Rouge has two basic types of objects we use to transform our input. The formatters and lexers.


A lexer is an object specific to the code language we want to process. Every Language the library supports has its own lexer. Therefore we can use them like this:

def self.lexer
  @lexer =

For this basic version of the service we just implemented the Ruby as the only supported lexer for now. We'll change that soon so we'll be able to dynamically recognize which language the snippet represents and apply proper parsing for it. But that's for later, now let's move to the next thing.


Formatters are classes, recognizing which kind of the output we want to get from it. In our example, we want the HTML and after testing a few formatters we found that HTMLLegacy formatter works the best. It just takes as an argument the text with language-specific markups applied, and wrap it in the appropriate tags.

    def self.formatter
      @formatter =
        css_class: "highlight"

    content = formatter.format(lexer.lex(content))

The formatter accepts several options to adjust our output. We used css_class option which addes the .highlight css class for the prepared snippet.

Calling the service.

This approach allows us to have the result completely independent of the input source and we can easily change highlighting solutions in the future, or add processing services when needed.

We can now just call the service however we want. In the callback, article updating service, or the event listener for article_updated event. As we do make heavy use of Trailblazer artchitecture, we have an separate service for every controller's action named operations. This way, instead of activerecord's callbacks, we call the highlighter from the _Article:**:Update operation.

    module Article::Operation
      class Update < Admin::ApplicationOperation
        step Model(Article, :find)
        step .... #persistance and validation steps logic
        step :highlight!


        def highlight!(_options, **)
          _options['model'].highlighted_content = Driggl::CodeHighlighter.(_options['model'].content)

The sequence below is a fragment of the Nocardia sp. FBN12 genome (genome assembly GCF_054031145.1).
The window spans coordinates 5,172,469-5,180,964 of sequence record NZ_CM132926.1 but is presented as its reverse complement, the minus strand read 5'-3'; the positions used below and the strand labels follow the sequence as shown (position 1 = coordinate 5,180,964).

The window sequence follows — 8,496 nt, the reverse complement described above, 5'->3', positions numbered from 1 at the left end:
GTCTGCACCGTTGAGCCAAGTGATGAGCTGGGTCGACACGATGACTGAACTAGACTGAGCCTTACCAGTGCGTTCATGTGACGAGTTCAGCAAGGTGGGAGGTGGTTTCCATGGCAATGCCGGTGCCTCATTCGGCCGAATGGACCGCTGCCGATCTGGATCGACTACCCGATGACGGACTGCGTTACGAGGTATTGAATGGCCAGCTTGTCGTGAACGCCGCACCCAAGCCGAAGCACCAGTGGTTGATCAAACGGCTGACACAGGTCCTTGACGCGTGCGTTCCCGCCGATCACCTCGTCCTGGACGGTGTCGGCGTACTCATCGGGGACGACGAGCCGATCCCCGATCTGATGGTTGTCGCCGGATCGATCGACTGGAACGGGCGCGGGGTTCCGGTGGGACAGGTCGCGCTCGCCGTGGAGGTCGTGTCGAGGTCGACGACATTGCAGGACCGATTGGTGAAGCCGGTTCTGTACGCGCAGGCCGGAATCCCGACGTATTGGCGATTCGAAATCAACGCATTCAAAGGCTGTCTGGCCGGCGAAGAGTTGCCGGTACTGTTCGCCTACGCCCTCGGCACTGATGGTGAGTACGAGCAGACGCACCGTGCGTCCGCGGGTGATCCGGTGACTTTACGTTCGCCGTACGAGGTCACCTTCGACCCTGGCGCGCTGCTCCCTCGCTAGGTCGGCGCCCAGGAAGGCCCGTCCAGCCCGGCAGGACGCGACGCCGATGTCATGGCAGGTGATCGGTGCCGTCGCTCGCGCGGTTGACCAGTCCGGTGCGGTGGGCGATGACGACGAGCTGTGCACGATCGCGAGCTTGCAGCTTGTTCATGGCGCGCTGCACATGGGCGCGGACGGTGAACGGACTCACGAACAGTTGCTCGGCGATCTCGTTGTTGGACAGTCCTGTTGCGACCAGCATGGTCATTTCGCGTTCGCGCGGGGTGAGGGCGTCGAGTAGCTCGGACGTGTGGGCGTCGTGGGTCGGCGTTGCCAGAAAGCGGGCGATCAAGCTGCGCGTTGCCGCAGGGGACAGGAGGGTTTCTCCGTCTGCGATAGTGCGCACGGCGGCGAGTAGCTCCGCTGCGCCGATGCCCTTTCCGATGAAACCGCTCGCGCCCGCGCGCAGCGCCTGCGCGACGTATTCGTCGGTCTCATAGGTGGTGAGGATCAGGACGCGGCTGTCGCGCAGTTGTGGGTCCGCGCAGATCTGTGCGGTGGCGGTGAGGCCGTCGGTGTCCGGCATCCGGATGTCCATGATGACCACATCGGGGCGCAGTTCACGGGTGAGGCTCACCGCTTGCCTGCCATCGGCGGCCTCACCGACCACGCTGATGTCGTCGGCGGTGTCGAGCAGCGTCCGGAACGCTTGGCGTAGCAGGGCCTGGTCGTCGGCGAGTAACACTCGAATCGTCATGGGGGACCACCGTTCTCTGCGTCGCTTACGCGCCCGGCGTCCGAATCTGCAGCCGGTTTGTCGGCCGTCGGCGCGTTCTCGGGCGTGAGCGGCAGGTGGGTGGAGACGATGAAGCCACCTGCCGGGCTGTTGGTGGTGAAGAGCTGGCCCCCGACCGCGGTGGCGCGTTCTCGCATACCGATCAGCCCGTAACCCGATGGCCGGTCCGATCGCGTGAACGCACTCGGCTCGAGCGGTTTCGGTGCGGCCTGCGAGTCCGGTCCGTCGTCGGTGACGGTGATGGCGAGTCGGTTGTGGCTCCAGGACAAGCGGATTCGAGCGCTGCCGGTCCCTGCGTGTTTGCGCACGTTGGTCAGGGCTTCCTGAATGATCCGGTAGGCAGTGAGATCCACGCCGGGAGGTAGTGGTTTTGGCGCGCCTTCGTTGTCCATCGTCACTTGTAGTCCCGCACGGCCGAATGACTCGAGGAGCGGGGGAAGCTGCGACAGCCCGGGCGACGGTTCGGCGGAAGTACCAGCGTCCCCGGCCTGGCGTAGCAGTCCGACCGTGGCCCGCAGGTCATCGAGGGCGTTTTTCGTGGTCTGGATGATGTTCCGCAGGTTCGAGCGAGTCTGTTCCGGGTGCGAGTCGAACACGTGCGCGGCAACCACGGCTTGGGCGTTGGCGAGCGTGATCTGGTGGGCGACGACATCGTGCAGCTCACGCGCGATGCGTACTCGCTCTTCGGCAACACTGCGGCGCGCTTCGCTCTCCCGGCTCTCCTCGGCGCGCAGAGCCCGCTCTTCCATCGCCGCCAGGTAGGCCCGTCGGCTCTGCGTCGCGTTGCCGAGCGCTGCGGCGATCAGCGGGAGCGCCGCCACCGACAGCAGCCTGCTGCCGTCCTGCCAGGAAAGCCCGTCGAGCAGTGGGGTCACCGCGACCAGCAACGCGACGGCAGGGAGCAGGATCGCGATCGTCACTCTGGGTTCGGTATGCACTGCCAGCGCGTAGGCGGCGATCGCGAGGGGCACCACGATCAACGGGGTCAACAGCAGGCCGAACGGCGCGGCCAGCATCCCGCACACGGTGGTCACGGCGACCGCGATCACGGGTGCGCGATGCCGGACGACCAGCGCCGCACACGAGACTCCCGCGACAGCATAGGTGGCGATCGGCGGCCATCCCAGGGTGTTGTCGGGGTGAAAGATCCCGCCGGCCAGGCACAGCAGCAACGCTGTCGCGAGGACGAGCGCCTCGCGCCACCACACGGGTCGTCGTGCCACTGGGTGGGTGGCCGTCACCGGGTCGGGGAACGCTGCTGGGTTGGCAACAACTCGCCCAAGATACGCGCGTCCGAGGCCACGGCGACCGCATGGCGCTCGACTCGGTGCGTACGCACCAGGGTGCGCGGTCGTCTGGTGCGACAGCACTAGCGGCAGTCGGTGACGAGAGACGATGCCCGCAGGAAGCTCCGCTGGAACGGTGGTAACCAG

This way we can easily move it to asynchronous processing or events listeners later on. Also our controllers become really clean now.

    class ArticlesController
      def update

Styling it up

So far we managed to apply tags and CSS classes to every keyword in our snippet based on the programming language we present. The result is an HTML code, that looks like this:

<div class="highlight">
  <pre class="highlight">
          <span class="c1"># ActiveModelSerializers approach</span>

          <span class="k">class</span> <span class="nc">ArticleSerializer</span> <span class="o">&lt;</span> <span class="no">ActiveModel</span><span class="o">::</span><span class="no">Serializer</span>

          <span class="nf">&nbsp;</span> <span class="n">attributes</span> <span class="ss">:id</span>
          <span class="p">,</span> <span class="ss">:title</span>
          <span class="p">,</span> <span class="ss">:content</span>
          <span class="p">,</span> <span class="ss">:slug</span>
          <span class="k">end</span>

Now the only thing left is to add some CSS rules to our stylesheets, so that classess inside of the .hightlight div will be colored properly. Fortunately Rouge comes with several CSS themes which we can choose from.

- base16.rb
- colorful.rb
- github.rb
- gruvbox.rb
- igor_pro.rb
- molokai.rb
- monokai.rb
- monokai_sublime.rb
- pastie.rb
- thankful_eyes.rb
- tulip.rb

In Driggl we decided to choose the Base16 theme with the dark mode, and to apply it, we needed to insert just one method in the proper view partial.

    # app/views/layouts/stylesheets.html.erb

    <style\><%= ::Rouge::Themes::Base16.mode(:dark).render(scope: '.highlight') %></style\>

And the result you can see on this article.


I can't say that Rouge is the best solution available on the Internet just yet. It's evolving, and become better all the time, but for now, there are several bugs and very poor documentation which can be a pain for developers who just start their journey in Ruby.

I'm sure it'll be a much better tool very soon, and I'll probably collaborate with this project a little bit to help with that.

Special Thanks